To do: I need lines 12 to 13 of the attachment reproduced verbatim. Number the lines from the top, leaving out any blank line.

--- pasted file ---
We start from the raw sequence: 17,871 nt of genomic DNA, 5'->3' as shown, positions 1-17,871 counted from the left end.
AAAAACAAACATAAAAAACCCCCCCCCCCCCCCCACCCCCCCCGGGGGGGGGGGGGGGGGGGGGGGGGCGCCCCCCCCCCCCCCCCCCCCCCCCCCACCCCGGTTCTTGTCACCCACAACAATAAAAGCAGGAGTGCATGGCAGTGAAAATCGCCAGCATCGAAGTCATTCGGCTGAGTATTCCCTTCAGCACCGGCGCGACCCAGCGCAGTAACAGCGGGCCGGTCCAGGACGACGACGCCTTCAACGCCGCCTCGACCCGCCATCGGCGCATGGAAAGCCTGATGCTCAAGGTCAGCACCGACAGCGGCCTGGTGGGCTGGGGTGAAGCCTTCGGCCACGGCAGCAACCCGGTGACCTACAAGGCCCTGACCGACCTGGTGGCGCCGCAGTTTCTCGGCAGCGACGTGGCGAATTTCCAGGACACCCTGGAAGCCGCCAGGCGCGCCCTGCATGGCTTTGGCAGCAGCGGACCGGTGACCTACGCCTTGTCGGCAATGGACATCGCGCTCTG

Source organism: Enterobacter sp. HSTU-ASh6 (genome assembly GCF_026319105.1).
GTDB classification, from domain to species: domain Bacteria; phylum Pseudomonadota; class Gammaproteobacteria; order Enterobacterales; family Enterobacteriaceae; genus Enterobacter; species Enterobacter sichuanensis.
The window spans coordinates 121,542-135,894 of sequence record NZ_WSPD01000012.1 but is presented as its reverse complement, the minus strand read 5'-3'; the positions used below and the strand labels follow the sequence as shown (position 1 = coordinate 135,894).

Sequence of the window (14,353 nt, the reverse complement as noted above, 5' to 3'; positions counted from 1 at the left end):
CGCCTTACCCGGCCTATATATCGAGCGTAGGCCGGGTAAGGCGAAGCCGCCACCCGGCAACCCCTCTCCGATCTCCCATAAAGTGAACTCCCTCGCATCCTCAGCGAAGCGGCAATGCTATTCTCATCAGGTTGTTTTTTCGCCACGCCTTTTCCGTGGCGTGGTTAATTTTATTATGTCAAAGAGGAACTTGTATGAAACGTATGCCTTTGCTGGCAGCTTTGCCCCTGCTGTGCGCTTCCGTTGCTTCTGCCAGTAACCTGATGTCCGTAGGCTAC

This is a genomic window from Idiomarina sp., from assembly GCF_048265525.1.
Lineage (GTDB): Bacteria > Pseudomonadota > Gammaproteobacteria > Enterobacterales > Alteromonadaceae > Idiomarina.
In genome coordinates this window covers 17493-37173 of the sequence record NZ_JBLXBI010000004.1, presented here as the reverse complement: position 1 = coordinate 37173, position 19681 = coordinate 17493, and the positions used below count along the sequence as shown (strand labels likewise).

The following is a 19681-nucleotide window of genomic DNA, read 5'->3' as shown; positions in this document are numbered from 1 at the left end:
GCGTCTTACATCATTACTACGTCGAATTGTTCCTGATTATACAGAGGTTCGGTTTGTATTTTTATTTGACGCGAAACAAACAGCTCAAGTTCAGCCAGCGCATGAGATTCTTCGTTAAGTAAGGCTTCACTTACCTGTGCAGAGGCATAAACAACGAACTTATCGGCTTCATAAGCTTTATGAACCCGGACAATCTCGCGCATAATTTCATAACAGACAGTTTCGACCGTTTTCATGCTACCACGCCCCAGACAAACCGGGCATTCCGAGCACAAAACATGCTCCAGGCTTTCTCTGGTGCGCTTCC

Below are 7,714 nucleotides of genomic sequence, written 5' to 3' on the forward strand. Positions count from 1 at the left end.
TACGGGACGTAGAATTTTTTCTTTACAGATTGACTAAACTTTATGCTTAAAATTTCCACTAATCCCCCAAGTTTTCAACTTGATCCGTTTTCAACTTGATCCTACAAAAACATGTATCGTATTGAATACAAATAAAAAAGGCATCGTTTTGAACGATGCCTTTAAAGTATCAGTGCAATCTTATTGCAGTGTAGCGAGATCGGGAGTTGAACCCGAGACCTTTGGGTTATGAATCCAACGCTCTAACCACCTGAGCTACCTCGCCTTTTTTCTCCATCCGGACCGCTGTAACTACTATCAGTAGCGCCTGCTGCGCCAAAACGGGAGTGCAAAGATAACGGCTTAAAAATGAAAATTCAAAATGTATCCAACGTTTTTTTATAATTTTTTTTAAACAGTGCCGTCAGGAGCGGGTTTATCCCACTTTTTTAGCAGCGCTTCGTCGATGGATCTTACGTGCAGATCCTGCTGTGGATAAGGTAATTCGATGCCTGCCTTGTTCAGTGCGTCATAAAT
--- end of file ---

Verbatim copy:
GCGTCTTACATCATTACTACGTCGAATTGTTCCTGATTATACAGAGGTTCGGTTTGTATTTTTATTTGACGCGAAACAAACAGCTCAAGTTCAGCCAGCGCATGAGATTCTTCGTTAAGTAAGGCTTCACTTACCTGTGCAGAGGCATAAACAACGAACTTATCGGCTTCATAAGCTTTATGAACCCGGACAATCTCGCGCATAATTTCATAACAGACAGTTTCGACCGTTTTCATGCTACCACGCCCCAGACAAACCGGGCATTCCGAGCACAAAACATGCTCCAGGCTTTCTCTGGTGCGCTTCC

Below are 7,714 nucleotides of genomic sequence, written 5' to 3' on the forward strand. Positions count from 1 at the left end.